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ASU Electronic Theses and Dissertations


This collection includes most of the ASU Theses and Dissertations from 2011 to present. ASU Theses and Dissertations are available in downloadable PDF format; however, a small percentage of items are under embargo. Information about the dissertations/theses includes degree information, committee members, an abstract, supporting data or media.

In addition to the electronic theses found in the ASU Digital Repository, ASU Theses and Dissertations can be found in the ASU Library Catalog.

Dissertations and Theses granted by Arizona State University are archived and made available through a joint effort of the ASU Graduate College and the ASU Libraries. For more information or questions about this collection contact or visit the Digital Repository ETD Library Guide or contact the ASU Graduate College at gradformat@asu.edu.


Background: Smartphone diet tracking applications (apps) are increasing in popularity but may not adequately address the important concerns of proper intake and of diet quality. Two novel weight loss apps were designed based on the popular dietary frameworks: MyPlate and FoodLists. MyPlate, the dietary guidelines put forth by the U.S. government, encourages a balanced diet from five primary food groups, but does not specify intake limits. The Food Lists set upper intake limits on all food groups except vegetables, and these guidelines extend to include fats, sweets, and alcohol. Objective: The purpose of this randomized controlled trial was to determine …

Contributors
Scholtz, Cameron, Johnston, Carol, Mayol-Kreiser, Sandra, et al.
Created Date
2016

Nut consumption, specifically almonds, have been shown to help maintain weight and influence disease risk factors in adult populations. Limited studies have been conducted examining the effect of a small dose of almonds on energy intake and body weight. The objective of this study was to determine the influence of pre-meal almond consumption on energy intake and weight in overweight and obese adults. In this study included 21, overweight or obese, participants who were considered healthy or had a controlled disease state. This 8-week parallel arm study, participants were randomized to consume an isocaloric amount of almonds, (1 oz) serving, …

Contributors
Mcbride, Lindsey Ann, Johnston, Carol, Swan, Pamela, et al.
Created Date
2011

The purpose of this study was to gather qualitative data on different and novel methods used to self-monitor diet and exercise during a weight loss study. Participants who used either a traditional paper and pencil method or a smart phone weight loss app for diet and exercise tracking were recruited for focus groups. Focus group discussions centered on the liked and disliked aspects of recording, perceived behavior changes, and suggestions for improved self-monitoring. Focus groups were organized based on the method of self-monitoring. The app group tracked calorie intake and expenditure via the "Lose It" app on their smart phones. …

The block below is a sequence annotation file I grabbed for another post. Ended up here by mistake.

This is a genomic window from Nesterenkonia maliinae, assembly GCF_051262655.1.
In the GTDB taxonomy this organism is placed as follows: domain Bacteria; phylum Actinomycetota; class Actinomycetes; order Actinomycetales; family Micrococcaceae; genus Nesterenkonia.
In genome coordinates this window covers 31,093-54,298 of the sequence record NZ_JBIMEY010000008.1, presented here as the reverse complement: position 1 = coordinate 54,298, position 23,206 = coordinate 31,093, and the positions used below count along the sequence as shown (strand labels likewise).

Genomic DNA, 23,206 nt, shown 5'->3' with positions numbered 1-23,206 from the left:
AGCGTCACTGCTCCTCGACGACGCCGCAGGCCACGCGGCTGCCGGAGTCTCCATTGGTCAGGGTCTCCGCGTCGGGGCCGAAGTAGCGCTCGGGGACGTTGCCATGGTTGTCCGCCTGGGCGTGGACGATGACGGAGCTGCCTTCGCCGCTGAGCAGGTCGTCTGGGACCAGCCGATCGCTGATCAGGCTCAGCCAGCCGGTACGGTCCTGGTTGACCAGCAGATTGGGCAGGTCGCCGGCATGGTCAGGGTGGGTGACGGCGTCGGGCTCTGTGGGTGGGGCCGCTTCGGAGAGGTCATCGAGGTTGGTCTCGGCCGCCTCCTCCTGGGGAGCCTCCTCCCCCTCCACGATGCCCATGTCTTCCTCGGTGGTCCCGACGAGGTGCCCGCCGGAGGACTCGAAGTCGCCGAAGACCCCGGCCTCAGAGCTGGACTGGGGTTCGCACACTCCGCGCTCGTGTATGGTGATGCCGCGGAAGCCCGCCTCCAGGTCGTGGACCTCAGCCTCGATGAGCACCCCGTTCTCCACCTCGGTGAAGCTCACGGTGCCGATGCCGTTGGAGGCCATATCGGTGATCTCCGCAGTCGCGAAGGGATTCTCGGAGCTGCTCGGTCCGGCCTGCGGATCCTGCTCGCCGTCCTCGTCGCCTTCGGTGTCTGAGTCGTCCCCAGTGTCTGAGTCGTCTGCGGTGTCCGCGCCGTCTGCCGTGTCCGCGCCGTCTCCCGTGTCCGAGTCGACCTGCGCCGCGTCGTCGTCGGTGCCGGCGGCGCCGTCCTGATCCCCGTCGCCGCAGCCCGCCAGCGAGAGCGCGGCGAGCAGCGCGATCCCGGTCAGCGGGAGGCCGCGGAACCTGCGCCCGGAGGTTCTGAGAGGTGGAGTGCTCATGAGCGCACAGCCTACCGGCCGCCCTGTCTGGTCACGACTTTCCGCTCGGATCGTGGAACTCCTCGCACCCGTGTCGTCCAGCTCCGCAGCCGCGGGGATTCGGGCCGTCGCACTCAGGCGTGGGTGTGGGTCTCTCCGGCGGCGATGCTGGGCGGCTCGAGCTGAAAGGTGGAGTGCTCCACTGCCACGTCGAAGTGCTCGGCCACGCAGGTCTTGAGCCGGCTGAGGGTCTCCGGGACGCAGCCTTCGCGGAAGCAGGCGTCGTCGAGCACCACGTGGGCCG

Contributors
Sterner, Danielle, Wharton, Christopher, Johnston, Carol, et al.
Created Date
2012

There are multivariate factors that not only play a role in an individual's ability to lose weight, but may create barriers to his or her success. One such factor is internalized weight bias (IWB), which is inversely associated with weight loss outcomes and body satisfaction, and directly associated with psychosocial maladjustments such as depression and binge eating. This study examined the relationship between internalized weight bias and weight loss outcomes using a coding scheme developed for an online weight loss forum to see whether results would be consistent with self-administered surveys that measure IWB. The coding scheme was developed using …

Contributors
Escajeda, Janessa, Hekler, Eric, Barroso, Cristina, et al.
Created Date
2015

Dietary counseling from a registered dietitian has been shown in previous studies to aid in weight loss for those receiving counseling. With the increasing use of smartphone diet/weight loss applications (app), this study sought to investigate if an iPhone diet app providing feedback from a registered dietitian improved weight loss and bio-markers of health. Twenty-four healthy adults who owned iPhones (BMI > 24 kg/m2) completed this trial. Participants were randomly assigned to one of three app groups: the MyDietitian app with daily feedback from a registered dietitian (n=7), the MyDietitian app without feedback (n=7), and the MyPlate feedback control app …

Contributors
Thompson-Felty, Claudia, Johnston, Carol, Wharton, Christopher, et al.
Created Date
2014

Dietary self-monitoring has been shown to be a predictor of weight loss success and is a prevalent part of behavioral weight control programs. As more weight loss applications have become available on smartphones, this feasibility study investigated whether the use of a smartphone application, or a smartphone memo feature would improve dietary self-monitoring over the traditional paper-and-pencil method. The study also looked at whether the difference in methods would affect weight loss. Forty-seven adults (BMI 25 to 40 kg/m2) completed an 8-week study focused on tracking the difference in adherence to a self-monitoring protocol and subsequent weight loss. Participants owning …

Contributors
Cunningham, Barbara Kay, Wharton, Christopher, Johnston, Carol, et al.
Created Date
2012